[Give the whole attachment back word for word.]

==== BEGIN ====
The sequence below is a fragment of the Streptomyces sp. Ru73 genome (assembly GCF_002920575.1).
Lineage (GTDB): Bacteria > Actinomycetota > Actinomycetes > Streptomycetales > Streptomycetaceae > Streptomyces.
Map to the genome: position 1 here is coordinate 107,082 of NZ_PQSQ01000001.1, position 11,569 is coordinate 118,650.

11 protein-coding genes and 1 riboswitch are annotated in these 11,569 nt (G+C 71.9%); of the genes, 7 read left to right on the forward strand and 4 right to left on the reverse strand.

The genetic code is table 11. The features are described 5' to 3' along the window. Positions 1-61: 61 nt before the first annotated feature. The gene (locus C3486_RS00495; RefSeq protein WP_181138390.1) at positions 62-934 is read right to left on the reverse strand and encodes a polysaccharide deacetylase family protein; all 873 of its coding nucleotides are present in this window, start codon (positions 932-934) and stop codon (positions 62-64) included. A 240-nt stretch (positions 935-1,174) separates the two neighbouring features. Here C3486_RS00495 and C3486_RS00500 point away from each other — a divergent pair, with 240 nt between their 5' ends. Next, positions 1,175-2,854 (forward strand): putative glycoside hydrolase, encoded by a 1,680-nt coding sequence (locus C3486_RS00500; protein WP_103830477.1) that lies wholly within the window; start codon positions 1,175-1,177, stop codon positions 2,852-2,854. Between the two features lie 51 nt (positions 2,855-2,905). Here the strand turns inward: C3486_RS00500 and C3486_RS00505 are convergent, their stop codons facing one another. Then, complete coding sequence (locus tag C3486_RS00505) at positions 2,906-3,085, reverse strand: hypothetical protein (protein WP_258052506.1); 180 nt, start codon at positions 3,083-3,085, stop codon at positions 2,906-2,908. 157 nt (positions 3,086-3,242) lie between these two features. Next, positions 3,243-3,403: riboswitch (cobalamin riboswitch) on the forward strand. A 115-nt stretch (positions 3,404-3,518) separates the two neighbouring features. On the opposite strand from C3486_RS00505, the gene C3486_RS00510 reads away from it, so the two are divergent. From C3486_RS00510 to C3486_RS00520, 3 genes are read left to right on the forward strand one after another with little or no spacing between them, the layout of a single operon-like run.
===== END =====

The sequence below is a fragment of the Streptomyces sp. Ru73 genome (assembly GCF_002920575.1).
Lineage (GTDB): Bacteria > Actinomycetota > Actinomycetes > Streptomycetales > Streptomycetaceae > Streptomyces.
Map to the genome: position 1 here is coordinate 107,082 of NZ_PQSQ01000001.1, position 11,569 is coordinate 118,650.

11 protein-coding genes and 1 riboswitch are annotated in these 11,569 nt (G+C 71.9%); of the genes, 7 read left to right on the forward strand and 4 right to left on the reverse strand.

The genetic code is table 11. The features are described 5' to 3' along the window. Positions 1-61: 61 nt before the first annotated feature. The gene (locus C3486_RS00495; RefSeq protein WP_181138390.1) at positions 62-934 is read right to left on the reverse strand and encodes a polysaccharide deacetylase family protein; all 873 of its coding nucleotides are present in this window, start codon (positions 932-934) and stop codon (positions 62-64) included. A 240-nt stretch (positions 935-1,174) separates the two neighbouring features. Here C3486_RS00495 and C3486_RS00500 point away from each other — a divergent pair, with 240 nt between their 5' ends. Next, positions 1,175-2,854 (forward strand): putative glycoside hydrolase, encoded by a 1,680-nt coding sequence (locus C3486_RS00500; protein WP_103830477.1) that lies wholly within the window; start codon positions 1,175-1,177, stop codon positions 2,852-2,854. Between the two features lie 51 nt (positions 2,855-2,905). Here the strand turns inward: C3486_RS00500 and C3486_RS00505 are convergent, their stop codons facing one another. Then, complete coding sequence (locus tag C3486_RS00505) at positions 2,906-3,085, reverse strand: hypothetical protein (protein WP_258052506.1); 180 nt, start codon at positions 3,083-3,085, stop codon at positions 2,906-2,908. 157 nt (positions 3,086-3,242) lie between these two features. Next, positions 3,243-3,403: riboswitch (cobalamin riboswitch) on the forward strand. A 115-nt stretch (positions 3,404-3,518) separates the two neighbouring features. On the opposite strand from C3486_RS00505, the gene C3486_RS00510 reads away from it, so the two are divergent. From C3486_RS00510 to C3486_RS00520, 3 genes are read left to right on the forward strand one after another with little or no spacing between them, the layout of a single operon-like run.